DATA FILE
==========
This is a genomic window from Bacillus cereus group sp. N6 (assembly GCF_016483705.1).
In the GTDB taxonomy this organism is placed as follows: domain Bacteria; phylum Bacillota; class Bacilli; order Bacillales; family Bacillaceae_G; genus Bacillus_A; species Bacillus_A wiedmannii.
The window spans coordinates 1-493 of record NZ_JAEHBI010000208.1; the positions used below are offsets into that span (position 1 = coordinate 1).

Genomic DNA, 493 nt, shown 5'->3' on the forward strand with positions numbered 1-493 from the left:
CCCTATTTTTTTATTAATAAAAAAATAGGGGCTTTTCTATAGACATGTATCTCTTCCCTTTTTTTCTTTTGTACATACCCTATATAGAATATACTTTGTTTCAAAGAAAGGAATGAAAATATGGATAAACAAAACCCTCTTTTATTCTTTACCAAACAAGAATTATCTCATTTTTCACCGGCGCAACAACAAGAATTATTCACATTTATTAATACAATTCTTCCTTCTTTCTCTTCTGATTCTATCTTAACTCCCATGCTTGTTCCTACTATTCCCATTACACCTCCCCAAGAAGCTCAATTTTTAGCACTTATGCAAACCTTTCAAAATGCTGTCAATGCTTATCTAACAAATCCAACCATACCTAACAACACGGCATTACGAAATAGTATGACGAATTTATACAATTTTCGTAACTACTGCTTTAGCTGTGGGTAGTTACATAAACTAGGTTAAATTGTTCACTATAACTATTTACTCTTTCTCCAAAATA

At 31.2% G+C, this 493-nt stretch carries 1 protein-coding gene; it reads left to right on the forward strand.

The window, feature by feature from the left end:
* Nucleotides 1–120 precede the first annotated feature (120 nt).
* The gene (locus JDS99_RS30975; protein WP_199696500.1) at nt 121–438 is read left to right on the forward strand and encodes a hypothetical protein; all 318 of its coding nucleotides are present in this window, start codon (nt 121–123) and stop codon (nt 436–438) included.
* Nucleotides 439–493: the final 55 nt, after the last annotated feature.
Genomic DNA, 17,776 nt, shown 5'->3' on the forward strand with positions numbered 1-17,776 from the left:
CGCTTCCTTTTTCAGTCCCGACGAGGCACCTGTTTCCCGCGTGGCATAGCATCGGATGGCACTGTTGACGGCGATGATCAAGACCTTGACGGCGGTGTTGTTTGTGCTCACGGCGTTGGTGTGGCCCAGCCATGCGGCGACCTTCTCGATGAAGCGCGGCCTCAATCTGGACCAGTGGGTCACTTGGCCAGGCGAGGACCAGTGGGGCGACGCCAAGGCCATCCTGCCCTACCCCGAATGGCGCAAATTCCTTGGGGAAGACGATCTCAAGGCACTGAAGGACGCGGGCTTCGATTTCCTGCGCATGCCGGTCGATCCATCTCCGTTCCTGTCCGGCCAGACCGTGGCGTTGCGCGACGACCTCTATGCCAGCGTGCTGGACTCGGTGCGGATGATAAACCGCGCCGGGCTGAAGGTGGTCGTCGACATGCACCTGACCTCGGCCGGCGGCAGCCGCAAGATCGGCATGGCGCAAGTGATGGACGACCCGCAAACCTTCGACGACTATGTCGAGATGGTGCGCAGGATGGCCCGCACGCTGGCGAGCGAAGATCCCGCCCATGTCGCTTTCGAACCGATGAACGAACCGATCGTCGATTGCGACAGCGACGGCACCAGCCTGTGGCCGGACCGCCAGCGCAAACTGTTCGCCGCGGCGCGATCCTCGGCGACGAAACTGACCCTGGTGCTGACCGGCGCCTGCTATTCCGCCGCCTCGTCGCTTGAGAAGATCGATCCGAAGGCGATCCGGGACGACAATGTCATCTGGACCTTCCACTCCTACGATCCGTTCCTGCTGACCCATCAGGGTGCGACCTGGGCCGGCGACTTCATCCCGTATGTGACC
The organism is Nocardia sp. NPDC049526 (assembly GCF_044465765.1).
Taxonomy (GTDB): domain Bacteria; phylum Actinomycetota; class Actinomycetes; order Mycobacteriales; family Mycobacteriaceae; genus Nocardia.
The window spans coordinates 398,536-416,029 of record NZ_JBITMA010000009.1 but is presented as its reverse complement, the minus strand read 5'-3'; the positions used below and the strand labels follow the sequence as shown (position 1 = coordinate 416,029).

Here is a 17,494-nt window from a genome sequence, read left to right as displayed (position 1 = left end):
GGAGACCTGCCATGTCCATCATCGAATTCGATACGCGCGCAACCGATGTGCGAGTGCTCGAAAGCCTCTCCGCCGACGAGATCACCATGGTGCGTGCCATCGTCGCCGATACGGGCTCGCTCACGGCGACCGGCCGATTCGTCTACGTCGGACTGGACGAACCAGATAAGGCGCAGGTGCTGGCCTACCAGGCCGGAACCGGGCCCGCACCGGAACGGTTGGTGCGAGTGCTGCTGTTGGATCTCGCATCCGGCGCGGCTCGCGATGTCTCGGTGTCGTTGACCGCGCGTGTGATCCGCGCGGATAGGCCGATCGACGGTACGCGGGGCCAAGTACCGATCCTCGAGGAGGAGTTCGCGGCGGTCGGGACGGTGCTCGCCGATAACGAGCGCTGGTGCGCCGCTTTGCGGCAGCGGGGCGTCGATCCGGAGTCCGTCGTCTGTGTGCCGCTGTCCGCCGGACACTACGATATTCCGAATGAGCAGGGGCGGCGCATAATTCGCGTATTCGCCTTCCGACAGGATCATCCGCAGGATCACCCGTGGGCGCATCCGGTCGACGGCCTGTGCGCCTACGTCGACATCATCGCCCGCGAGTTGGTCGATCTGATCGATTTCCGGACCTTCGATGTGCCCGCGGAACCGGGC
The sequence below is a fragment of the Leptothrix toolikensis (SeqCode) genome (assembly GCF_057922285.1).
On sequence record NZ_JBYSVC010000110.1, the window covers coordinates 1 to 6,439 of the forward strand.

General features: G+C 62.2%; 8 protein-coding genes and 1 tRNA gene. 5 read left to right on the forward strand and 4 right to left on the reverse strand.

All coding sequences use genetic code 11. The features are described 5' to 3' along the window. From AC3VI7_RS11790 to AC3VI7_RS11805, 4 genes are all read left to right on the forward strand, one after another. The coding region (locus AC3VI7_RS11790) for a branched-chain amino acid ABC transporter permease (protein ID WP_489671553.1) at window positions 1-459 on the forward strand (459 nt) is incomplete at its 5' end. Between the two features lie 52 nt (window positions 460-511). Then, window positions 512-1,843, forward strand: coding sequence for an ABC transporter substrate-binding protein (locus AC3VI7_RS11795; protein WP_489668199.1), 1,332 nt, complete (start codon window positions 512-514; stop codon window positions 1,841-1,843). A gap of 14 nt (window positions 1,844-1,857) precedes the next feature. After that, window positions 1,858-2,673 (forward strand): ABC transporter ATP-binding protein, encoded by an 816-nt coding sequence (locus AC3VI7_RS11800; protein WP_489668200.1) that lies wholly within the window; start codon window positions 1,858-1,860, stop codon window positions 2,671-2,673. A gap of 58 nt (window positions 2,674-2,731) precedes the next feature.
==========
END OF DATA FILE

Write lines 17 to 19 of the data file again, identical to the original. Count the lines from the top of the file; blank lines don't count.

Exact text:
GGAGACCTGCCATGTCCATCATCGAATTCGATACGCGCGCAACCGATGTGCGAGTGCTCGAAAGCCTCTCCGCCGACGAGATCACCATGGTGCGTGCCATCGTCGCCGATACGGGCTCGCTCACGGCGACCGGCCGATTCGTCTACGTCGGACTGGACGAACCAGATAAGGCGCAGGTGCTGGCCTACCAGGCCGGAACCGGGCCCGCACCGGAACGGTTGGTGCGAGTGCTGCTGTTGGATCTCGCATCCGGCGCGGCTCGCGATGTCTCGGTGTCGTTGACCGCGCGTGTGATCCGCGCGGATAGGCCGATCGACGGTACGCGGGGCCAAGTACCGATCCTCGAGGAGGAGTTCGCGGCGGTCGGGACGGTGCTCGCCGATAACGAGCGCTGGTGCGCCGCTTTGCGGCAGCGGGGCGTCGATCCGGAGTCCGTCGTCTGTGTGCCGCTGTCCGCCGGACACTACGATATTCCGAATGAGCAGGGGCGGCGCATAATTCGCGTATTCGCCTTCCGACAGGATCATCCGCAGGATCACCCGTGGGCGCATCCGGTCGACGGCCTGTGCGCCTACGTCGACATCATCGCCCGCGAGTTGGTCGATCTGATCGATTTCCGGACCTTCGATGTGCCCGCGGAACCGGGC
The sequence below is a fragment of the Leptothrix toolikensis (SeqCode) genome (assembly GCF_057922285.1).
On sequence record NZ_JBYSVC010000110.1, the window covers coordinates 1 to 6,439 of the forward strand.